Publication date: 01/31/2012 by the Nationa Catholic Register
A Feb. 1 National Journal story, underscored the potential political ramifications of the controversial federal rule. The story reported that “the clout of the Catholic vote is unquestioned. Since 1972, only once has a candidate won the presidency despite losing the Catholic vote, according to network exit polls. That lone exception was 2000 when Democrat Al Gore won 50% of Catholics but lost in the Electoral College to Republican George W. Bush, who got 47% of Catholics. If Hispanic Catholics are excluded and only white Catholics counted, the winning streak is unbroken: From 1972 to 2008, the candidate who got the most votes from white Catholics won the election,” stated the National Journal story.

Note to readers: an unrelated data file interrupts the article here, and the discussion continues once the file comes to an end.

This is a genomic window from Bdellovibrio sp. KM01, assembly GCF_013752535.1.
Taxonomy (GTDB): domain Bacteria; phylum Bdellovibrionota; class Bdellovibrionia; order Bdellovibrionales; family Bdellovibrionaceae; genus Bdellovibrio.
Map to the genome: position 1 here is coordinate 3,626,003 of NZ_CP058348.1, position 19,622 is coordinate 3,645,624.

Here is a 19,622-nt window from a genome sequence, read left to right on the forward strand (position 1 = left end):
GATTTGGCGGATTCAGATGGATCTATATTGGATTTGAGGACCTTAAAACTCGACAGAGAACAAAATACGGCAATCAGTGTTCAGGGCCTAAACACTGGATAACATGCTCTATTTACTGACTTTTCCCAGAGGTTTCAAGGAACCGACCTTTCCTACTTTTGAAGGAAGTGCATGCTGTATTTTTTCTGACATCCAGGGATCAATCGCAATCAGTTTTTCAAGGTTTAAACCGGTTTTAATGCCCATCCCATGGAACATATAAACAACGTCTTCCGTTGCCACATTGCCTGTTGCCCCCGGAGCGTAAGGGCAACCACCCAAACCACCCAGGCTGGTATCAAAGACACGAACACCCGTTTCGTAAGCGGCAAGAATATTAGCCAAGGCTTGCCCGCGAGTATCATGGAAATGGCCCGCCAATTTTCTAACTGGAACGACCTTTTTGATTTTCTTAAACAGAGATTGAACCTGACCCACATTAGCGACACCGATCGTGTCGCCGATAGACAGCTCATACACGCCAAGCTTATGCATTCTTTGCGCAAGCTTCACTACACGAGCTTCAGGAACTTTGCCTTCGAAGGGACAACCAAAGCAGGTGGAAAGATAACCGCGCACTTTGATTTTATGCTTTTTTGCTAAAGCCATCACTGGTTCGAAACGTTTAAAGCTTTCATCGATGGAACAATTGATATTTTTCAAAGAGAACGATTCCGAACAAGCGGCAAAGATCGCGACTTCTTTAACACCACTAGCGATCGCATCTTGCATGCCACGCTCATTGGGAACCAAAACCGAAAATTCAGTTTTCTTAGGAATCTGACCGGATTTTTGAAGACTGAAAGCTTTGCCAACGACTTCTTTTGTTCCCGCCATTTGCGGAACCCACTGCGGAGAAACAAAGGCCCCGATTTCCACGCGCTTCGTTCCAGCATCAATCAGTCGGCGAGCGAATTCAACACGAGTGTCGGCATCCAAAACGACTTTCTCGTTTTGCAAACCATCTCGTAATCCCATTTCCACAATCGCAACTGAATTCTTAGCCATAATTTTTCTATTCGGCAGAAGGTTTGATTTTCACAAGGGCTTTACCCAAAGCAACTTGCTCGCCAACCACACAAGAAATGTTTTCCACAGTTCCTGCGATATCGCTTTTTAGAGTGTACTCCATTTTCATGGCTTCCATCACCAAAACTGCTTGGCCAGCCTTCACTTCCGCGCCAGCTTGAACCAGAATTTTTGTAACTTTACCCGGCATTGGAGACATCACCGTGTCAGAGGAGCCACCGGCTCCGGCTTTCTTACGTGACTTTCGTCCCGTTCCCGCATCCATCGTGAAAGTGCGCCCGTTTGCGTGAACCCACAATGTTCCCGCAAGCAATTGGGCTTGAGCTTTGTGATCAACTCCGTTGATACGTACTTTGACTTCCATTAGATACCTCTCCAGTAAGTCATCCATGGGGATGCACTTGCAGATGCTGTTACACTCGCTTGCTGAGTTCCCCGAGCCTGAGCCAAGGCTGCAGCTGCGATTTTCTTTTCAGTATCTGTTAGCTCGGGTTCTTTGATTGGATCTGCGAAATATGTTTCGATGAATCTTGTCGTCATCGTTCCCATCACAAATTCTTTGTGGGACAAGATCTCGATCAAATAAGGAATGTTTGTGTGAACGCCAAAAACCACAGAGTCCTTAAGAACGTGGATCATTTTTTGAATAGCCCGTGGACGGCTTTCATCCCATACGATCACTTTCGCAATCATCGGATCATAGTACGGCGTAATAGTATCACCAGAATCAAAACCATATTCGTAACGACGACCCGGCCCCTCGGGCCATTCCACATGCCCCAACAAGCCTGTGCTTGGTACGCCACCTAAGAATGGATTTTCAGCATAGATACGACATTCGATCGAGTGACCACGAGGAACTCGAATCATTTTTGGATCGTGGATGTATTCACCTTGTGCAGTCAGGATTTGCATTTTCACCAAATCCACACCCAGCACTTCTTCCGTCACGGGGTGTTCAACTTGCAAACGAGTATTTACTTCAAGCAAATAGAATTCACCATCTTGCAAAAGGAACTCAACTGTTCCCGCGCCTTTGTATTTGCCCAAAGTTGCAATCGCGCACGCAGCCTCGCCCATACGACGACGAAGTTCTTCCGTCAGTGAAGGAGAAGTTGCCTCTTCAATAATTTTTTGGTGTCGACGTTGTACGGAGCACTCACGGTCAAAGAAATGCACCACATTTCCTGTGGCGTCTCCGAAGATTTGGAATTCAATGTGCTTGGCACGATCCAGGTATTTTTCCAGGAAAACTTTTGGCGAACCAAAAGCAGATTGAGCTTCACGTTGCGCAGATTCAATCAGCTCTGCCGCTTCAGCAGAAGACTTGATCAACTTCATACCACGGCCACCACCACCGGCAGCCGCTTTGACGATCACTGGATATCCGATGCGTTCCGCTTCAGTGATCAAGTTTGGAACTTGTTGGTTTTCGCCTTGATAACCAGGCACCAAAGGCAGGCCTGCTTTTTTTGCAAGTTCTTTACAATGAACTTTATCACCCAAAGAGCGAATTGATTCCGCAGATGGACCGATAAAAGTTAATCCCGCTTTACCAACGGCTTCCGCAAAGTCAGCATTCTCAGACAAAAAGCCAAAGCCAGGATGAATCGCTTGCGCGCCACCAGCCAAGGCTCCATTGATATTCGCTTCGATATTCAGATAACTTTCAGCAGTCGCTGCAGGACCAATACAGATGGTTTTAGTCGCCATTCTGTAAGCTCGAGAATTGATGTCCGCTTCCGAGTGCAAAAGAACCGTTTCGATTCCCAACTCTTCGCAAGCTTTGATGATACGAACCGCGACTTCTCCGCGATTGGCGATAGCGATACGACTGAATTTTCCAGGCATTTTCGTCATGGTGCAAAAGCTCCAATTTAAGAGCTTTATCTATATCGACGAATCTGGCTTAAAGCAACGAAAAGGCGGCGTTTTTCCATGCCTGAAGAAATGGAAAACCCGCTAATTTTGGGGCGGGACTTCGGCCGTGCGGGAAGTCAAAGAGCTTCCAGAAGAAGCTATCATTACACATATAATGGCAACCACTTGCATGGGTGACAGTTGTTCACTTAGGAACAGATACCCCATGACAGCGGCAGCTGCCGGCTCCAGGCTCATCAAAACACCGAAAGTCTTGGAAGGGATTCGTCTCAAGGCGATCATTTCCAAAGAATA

“In 2008, Obama trailed Republican John McCain among all Catholics for most of the campaign, but made a late surge to overtake him. Gallup showed him winning Catholics 53% to 47%. The media exit polls had him winning 54% to 45%.
“The political clout is enhanced by the reality that the battleground states often have the highest concentrations of Catholics. In 2010, there were 77.7 million American Catholics, 25% of the population. And Catholics are the big swing vote in the key political states. In 2008 numbers compiled by the Official Catholic Directory, Catholics made up 41% in New Jersey, 32% in Nevada, 30% in Illinois and Wisconsin, 28% in Pennsylvania, 25% in New Mexico, 24% in New Hampshire, 22% in Michigan, 21% in Minnesota, 18% in Ohio, 17% in Iowa, and 13% in Missouri and Florida.”